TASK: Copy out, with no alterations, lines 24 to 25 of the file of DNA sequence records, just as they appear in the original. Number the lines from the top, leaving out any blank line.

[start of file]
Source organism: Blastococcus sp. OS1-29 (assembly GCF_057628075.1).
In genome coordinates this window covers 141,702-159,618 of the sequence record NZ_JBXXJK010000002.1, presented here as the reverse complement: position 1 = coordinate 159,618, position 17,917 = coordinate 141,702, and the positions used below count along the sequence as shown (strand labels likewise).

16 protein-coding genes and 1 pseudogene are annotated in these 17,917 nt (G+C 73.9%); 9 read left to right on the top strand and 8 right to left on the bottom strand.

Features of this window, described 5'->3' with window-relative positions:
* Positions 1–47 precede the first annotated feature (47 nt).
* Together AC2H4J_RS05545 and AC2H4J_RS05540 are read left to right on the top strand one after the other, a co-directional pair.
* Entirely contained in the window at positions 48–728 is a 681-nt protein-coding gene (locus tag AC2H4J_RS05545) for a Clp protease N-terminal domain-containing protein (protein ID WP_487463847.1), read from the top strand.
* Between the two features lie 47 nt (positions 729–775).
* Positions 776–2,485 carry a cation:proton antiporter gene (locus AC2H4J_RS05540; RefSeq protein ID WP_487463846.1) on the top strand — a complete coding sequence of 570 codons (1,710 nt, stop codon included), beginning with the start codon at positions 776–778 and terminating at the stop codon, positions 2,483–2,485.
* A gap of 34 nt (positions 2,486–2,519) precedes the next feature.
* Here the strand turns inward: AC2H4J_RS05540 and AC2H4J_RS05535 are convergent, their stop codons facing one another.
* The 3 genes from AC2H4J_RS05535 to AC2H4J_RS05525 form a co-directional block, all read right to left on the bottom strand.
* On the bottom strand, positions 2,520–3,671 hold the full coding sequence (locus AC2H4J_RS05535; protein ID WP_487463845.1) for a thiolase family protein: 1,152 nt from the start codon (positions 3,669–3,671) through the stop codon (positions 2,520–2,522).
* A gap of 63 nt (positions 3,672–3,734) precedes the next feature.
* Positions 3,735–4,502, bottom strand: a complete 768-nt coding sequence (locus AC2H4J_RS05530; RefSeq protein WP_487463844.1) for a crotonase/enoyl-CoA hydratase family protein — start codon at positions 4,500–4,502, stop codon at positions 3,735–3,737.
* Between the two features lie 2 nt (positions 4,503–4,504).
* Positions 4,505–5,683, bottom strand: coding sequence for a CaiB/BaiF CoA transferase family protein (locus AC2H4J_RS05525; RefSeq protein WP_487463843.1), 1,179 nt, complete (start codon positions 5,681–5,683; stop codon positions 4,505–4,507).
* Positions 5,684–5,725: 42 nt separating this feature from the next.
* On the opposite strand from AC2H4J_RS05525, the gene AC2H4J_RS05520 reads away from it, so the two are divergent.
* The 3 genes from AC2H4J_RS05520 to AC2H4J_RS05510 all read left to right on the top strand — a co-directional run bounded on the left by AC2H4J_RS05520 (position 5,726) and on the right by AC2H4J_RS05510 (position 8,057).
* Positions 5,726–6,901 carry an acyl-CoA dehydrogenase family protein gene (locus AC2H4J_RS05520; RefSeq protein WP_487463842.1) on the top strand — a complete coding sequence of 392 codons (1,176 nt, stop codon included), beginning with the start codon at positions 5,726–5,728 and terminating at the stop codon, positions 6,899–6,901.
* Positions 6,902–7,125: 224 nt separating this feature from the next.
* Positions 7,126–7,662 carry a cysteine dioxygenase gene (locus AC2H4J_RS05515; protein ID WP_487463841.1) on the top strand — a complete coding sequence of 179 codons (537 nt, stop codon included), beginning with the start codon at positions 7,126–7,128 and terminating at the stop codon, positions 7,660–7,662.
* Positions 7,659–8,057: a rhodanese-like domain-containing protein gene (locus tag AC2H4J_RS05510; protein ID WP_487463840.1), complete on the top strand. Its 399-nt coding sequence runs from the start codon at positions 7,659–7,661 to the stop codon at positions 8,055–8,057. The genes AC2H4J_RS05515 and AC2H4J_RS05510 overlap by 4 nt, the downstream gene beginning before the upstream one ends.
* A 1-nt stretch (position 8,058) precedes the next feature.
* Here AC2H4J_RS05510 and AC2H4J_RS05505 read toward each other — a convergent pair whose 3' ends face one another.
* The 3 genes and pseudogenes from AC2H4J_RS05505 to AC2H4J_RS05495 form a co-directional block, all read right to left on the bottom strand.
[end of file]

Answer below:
* Positions 7,659–8,057: a rhodanese-like domain-containing protein gene (locus tag AC2H4J_RS05510; protein ID WP_487463840.1), complete on the top strand. Its 399-nt coding sequence runs from the start codon at positions 7,659–7,661 to the stop codon at positions 8,055–8,057. The genes AC2H4J_RS05515 and AC2H4J_RS05510 overlap by 4 nt, the downstream gene beginning before the upstream one ends.
* A 1-nt stretch (position 8,058) precedes the next feature.